County cricket in fight for survival
The 2011 domestic season has started with the counties facing an uncertain future after 15 of the 18 sides suffered losses for 2010 - some totalling millions of pounds.
The figures have sparked fears a club could go bust and many in the game are calling for domestic cricket to face up to the financial realities or face the consequences.
Two of the biggest names, Lancashire and Yorkshire, are among those worst affected.
The Red Rose county are expected to announce a loss in excess of £2m and are embroiled in a battle over the future of their Old Trafford base.
“It's all about securing the future, not just of the young players but the future of the club as well”
Across the Pennines, and the White Rose county have already announced a similarly sized deficit and the club's players had to dig into their own pockets to pay for a pre-season tour.
For those clubs without a ground regularly used for international cricket, the era of paying big bucks to lure some of the world's top players is over.
Kent, who have previously hosted the likes of former Australia captain Steve Waugh and Sri Lanka bowling legend Muttiah Muralitharan, will do without an overseas signing this season after announcing a big operating loss for the third successive year .
Instead, they are concentrating on bringing through young talent from the academy. The likes of Chris Piesley and Daniel Bell-Drummond will vie for places alongside more established names like James Tredwell and Geraint Jones. The county see it as necessary but also forward-looking.
"It's all about securing the future, not just of the young players but the future of the club as well," Kent captain Rob Key said.
"Every county is going to have to go about things in a different way to when I started as captain five or six years ago."
“Counties have to pay even more attention than we do normally to our business planning cycles”
Some clubs, including Kent, are unhappy at the England and Wales Cricket Board's reduction in 20-over cricket from 2012 - which was announced in March - because they see the shortest form of the game as their biggest earner.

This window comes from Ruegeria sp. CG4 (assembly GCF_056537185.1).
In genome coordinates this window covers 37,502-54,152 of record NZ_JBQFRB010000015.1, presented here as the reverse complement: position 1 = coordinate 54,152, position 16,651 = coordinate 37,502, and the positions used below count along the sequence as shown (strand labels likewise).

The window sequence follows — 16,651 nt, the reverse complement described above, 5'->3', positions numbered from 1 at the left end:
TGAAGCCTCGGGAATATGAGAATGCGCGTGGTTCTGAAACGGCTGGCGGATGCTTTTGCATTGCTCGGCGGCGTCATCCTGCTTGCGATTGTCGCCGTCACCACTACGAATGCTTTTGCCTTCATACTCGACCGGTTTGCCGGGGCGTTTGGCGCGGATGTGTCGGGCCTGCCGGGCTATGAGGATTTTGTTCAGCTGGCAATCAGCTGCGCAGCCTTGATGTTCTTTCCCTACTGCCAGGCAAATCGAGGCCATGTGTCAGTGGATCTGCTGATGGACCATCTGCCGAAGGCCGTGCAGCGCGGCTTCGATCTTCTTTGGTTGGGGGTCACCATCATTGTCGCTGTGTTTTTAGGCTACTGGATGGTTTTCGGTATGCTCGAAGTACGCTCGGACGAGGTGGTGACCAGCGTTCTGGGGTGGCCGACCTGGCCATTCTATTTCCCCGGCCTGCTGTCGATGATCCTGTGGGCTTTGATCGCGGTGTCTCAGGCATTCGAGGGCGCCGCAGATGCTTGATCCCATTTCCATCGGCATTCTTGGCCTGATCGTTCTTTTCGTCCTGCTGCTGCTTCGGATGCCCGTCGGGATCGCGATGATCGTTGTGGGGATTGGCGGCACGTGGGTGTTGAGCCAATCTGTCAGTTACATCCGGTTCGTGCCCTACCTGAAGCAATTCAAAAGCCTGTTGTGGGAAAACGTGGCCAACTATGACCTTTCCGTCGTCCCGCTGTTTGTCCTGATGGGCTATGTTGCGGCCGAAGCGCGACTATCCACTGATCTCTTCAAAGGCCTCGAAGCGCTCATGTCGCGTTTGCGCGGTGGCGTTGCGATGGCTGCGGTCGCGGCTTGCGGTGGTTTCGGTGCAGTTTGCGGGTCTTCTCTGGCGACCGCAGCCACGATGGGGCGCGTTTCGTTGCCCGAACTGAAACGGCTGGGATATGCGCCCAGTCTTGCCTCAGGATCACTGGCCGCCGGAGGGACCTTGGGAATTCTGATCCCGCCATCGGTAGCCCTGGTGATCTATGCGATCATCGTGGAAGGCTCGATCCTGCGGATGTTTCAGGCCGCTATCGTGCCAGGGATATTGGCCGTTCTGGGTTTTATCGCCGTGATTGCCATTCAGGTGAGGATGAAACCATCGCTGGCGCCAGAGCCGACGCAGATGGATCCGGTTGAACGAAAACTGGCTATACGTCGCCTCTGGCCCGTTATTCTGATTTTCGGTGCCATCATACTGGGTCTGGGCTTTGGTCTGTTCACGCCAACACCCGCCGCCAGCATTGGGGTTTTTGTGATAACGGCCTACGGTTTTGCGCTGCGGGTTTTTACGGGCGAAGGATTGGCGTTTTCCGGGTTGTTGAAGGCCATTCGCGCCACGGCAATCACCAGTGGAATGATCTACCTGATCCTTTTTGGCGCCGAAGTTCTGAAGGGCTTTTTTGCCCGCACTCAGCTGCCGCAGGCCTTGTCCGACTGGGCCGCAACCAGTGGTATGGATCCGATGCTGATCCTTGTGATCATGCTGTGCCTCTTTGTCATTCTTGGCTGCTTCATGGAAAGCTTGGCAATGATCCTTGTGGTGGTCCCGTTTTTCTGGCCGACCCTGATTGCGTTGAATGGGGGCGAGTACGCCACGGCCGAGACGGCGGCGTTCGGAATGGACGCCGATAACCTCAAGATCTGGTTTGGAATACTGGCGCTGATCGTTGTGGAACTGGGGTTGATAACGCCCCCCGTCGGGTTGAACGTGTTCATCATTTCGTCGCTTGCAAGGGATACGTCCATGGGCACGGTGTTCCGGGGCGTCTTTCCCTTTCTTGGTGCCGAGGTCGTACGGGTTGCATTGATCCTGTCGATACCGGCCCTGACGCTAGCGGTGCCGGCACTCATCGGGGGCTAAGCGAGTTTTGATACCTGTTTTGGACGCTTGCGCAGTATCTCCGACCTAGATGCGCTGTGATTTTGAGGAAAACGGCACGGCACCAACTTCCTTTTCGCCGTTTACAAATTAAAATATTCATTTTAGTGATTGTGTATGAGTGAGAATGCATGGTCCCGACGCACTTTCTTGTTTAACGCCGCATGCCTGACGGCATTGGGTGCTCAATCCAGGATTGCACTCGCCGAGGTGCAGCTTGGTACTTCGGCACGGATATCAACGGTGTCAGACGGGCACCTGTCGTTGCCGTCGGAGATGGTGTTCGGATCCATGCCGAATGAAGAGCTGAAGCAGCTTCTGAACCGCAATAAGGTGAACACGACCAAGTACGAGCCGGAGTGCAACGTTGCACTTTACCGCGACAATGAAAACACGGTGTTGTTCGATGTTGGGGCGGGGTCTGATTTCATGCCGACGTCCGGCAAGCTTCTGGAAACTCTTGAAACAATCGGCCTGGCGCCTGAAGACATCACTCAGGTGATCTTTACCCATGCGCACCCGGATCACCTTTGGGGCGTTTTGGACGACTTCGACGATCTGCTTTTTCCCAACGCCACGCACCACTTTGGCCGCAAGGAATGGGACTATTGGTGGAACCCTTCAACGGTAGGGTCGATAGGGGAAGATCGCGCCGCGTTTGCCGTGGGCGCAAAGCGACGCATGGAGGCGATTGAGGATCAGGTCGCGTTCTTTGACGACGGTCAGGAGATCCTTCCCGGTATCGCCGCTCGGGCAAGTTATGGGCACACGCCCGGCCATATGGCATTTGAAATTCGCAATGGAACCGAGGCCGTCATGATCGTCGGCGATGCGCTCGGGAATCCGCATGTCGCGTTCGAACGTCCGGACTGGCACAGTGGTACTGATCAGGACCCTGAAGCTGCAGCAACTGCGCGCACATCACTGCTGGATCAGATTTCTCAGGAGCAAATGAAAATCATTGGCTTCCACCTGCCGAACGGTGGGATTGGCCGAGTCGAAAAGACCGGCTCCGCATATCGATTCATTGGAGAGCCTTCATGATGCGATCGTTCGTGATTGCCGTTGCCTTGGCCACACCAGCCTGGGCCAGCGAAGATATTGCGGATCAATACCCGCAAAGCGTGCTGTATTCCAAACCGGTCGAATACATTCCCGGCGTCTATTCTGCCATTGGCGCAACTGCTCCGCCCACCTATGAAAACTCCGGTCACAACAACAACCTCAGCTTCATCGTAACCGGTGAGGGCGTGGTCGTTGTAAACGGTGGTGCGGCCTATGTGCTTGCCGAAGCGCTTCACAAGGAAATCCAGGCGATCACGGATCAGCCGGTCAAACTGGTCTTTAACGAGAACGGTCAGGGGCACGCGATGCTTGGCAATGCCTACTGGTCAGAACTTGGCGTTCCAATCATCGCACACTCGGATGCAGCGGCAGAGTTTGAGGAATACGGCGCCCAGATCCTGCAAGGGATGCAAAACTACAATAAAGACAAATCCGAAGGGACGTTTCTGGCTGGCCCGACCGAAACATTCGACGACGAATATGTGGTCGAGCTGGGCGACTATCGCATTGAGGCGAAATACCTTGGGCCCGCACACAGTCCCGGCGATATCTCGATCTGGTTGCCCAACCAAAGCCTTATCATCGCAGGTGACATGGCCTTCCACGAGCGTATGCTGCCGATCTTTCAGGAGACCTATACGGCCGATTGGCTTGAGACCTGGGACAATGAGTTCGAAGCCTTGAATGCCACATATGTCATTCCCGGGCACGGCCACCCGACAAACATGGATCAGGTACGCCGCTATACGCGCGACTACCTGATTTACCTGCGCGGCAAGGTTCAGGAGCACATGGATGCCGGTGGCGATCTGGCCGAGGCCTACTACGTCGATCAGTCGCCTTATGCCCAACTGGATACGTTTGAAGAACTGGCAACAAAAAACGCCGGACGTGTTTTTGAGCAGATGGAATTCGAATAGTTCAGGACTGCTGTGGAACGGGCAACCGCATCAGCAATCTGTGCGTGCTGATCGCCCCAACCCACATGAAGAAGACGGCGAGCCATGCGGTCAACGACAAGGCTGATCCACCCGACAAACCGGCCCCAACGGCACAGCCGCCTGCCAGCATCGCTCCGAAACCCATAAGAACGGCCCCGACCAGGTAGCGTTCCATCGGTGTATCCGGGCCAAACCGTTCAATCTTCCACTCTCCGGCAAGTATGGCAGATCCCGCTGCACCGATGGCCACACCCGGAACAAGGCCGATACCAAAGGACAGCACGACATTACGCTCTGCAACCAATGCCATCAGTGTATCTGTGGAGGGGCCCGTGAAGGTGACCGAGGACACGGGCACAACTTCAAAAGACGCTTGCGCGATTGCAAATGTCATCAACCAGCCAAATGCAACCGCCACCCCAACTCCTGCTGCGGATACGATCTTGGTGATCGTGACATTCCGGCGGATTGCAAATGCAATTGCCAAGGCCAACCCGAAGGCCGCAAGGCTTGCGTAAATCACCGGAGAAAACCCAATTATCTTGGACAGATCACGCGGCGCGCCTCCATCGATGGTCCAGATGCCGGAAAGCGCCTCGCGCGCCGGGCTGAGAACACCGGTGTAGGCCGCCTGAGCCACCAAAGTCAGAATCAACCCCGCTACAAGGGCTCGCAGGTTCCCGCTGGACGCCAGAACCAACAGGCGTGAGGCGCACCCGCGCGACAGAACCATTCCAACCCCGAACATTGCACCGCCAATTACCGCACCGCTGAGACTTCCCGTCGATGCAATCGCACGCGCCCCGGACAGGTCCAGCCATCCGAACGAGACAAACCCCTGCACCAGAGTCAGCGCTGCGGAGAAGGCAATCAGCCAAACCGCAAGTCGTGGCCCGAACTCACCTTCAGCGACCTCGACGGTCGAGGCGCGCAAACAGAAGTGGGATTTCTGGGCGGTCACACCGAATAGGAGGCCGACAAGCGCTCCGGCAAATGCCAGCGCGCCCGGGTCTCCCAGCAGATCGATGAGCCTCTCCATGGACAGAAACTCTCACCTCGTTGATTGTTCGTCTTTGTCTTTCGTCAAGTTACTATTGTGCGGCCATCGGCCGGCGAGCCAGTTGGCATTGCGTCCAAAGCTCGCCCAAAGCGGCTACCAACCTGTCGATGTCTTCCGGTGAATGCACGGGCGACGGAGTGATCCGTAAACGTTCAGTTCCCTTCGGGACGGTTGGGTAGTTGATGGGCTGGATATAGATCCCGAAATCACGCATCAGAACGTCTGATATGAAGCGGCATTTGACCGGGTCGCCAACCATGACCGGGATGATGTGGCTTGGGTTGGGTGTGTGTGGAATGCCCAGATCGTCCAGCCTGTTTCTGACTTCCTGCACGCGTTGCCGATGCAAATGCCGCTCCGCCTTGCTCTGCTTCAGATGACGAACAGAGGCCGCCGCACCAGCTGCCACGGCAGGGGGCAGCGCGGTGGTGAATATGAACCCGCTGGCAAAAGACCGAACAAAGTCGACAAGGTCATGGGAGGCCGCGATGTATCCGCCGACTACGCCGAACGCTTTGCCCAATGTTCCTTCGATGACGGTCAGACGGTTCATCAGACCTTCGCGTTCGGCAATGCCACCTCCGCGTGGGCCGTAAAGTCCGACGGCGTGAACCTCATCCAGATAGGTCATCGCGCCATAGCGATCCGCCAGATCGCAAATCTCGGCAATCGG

The ECB, for its part, wants to decongest a packed domestic calendar and it is confident that the financial health of the county game will improve when the rest of the economy gets stronger. But chief executive David Collier has stressed the need for lessons to be be learned.
"I think what it has shown is that counties have to pay even more attention than we do normally to our business planning cycles," Collier stated.
"We [the ECB] do make sure that we distribute as much of our finances as we can.
"In 2011, for example, there will be an additional £4m going into county cricket. That's good news for the counties and I know a lot of clubs are looking to that to get themselves back on their feet."
That dependence on the national governing body and the income from the deal for TV broadcast rights with Sky Sports is telling.
It is obvious that the county game no longer attracts the kind of crowds or interest that it did 20 or 30 years ago. The game is shorn of its best players, who are centrally contracted to the ECB, and so is formally subordinate to the national side.
The county championship begins just as the Indian Premier League gets under way and it cannot match its glamorous subcontinent rival for star names, cash or television coverage.
But, all this financial gloom comes at a time when the English domestic game is producing some of its best players. It supplied the talent that fuelled in the winter and sparked envious glances from down under.
Those involved with county cricket will hope this season will underline that strength rather than the off-field weaknesses.